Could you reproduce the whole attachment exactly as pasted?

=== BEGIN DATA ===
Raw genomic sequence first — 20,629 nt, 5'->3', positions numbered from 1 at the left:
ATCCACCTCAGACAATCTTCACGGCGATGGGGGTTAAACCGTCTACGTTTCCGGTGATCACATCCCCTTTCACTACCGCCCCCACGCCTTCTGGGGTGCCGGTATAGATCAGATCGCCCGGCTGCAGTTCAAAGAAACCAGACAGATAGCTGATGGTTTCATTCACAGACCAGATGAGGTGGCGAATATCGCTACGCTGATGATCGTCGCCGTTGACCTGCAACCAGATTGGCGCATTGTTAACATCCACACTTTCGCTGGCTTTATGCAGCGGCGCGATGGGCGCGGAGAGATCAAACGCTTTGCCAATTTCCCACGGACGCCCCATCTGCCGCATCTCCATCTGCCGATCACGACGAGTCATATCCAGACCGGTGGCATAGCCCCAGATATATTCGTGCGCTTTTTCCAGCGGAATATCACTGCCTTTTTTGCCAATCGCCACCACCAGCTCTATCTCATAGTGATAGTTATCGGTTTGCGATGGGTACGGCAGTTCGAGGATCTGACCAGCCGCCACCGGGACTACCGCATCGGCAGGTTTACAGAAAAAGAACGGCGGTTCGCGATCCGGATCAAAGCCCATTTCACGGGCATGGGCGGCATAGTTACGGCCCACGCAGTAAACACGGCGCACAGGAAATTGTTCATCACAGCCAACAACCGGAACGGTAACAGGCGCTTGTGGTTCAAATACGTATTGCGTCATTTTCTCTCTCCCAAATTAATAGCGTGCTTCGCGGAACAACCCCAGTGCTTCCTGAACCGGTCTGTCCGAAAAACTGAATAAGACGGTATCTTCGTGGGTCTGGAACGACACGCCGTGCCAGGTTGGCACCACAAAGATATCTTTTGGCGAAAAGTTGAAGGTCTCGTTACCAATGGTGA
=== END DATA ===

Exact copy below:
Raw genomic sequence first — 20,629 nt, 5'->3', positions numbered from 1 at the left:
ATCCACCTCAGACAATCTTCACGGCGATGGGGGTTAAACCGTCTACGTTTCCGGTGATCACATCCCCTTTCACTACCGCCCCCACGCCTTCTGGGGTGCCGGTATAGATCAGATCGCCCGGCTGCAGTTCAAAGAAACCAGACAGATAGCTGATGGTTTCATTCACAGACCAGATGAGGTGGCGAATATCGCTACGCTGATGATCGTCGCCGTTGACCTGCAACCAGATTGGCGCATTGTTAACATCCACACTTTCGCTGGCTTTATGCAGCGGCGCGATGGGCGCGGAGAGATCAAACGCTTTGCCAATTTCCCACGGACGCCCCATCTGCCGCATCTCCATCTGCCGATCACGACGAGTCATATCCAGACCGGTGGCATAGCCCCAGATATATTCGTGCGCTTTTTCCAGCGGAATATCACTGCCTTTTTTGCCAATCGCCACCACCAGCTCTATCTCATAGTGATAGTTATCGGTTTGCGATGGGTACGGCAGTTCGAGGATCTGACCAGCCGCCACCGGGACTACCGCATCGGCAGGTTTACAGAAAAAGAACGGCGGTTCGCGATCCGGATCAAAGCCCATTTCACGGGCATGGGCGGCATAGTTACGGCCCACGCAGTAAACACGGCGCACAGGAAATTGTTCATCACAGCCAACAACCGGAACGGTAACAGGCGCTTGTGGTTCAAATACGTATTGCGTCATTTTCTCTCTCCCAAATTAATAGCGTGCTTCGCGGAACAACCCCAGTGCTTCCTGAACCGGTCTGTCCGAAAAACTGAATAAGACGGTATCTTCGTGGGTCTGGAACGACACGCCGTGCCAGGTTGGCACCACAAAGATATCTTTTGGCGAAAAGTTGAAGGTCTCGTTACCAATGGTGA